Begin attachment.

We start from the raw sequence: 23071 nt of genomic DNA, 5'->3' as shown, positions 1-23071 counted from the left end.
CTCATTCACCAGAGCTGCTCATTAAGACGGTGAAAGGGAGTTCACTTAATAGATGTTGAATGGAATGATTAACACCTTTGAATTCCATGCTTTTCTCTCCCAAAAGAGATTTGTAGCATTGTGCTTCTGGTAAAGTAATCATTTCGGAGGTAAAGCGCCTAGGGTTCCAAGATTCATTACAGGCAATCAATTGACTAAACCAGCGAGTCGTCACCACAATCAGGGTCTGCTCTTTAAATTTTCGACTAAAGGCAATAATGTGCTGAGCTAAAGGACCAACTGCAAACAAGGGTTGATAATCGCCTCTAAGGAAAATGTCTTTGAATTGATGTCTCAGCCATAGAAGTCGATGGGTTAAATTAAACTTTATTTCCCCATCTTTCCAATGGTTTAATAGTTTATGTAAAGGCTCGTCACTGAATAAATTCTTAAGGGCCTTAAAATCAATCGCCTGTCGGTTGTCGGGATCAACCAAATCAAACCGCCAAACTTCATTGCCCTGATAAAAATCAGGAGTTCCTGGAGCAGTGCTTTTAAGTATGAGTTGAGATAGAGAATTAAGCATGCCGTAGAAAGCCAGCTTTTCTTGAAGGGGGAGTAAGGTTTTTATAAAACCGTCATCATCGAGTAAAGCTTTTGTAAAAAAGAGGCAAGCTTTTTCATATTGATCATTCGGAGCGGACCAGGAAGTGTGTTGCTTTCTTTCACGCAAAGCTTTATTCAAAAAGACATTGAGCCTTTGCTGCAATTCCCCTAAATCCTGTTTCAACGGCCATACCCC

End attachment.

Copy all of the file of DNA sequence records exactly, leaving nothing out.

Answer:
We start from the raw sequence: 23071 nt of genomic DNA, 5'->3' as shown, positions 1-23071 counted from the left end.
CTCATTCACCAGAGCTGCTCATTAAGACGGTGAAAGGGAGTTCACTTAATAGATGTTGAATGGAATGATTAACACCTTTGAATTCCATGCTTTTCTCTCCCAAAAGAGATTTGTAGCATTGTGCTTCTGGTAAAGTAATCATTTCGGAGGTAAAGCGCCTAGGGTTCCAAGATTCATTACAGGCAATCAATTGACTAAACCAGCGAGTCGTCACCACAATCAGGGTCTGCTCTTTAAATTTTCGACTAAAGGCAATAATGTGCTGAGCTAAAGGACCAACTGCAAACAAGGGTTGATAATCGCCTCTAAGGAAAATGTCTTTGAATTGATGTCTCAGCCATAGAAGTCGATGGGTTAAATTAAACTTTATTTCCCCATCTTTCCAATGGTTTAATAGTTTATGTAAAGGCTCGTCACTGAATAAATTCTTAAGGGCCTTAAAATCAATCGCCTGTCGGTTGTCGGGATCAACCAAATCAAACCGCCAAACTTCATTGCCCTGATAAAAATCAGGAGTTCCTGGAGCAGTGCTTTTAAGTATGAGTTGAGATAGAGAATTAAGCATGCCGTAGAAAGCCAGCTTTTCTTGAAGGGGGAGTAAGGTTTTTATAAAACCGTCATCATCGAGTAAAGCTTTTGTAAAAAAGAGGCAAGCTTTTTCATATTGATCATTCGGAGCGGACCAGGAAGTGTGTTGCTTTCTTTCACGCAAAGCTTTATTCAAAAAGACATTGAGCCTTTGCTGCAATTCCCCTAAATCCTGTTTCAACGGCCATACCCC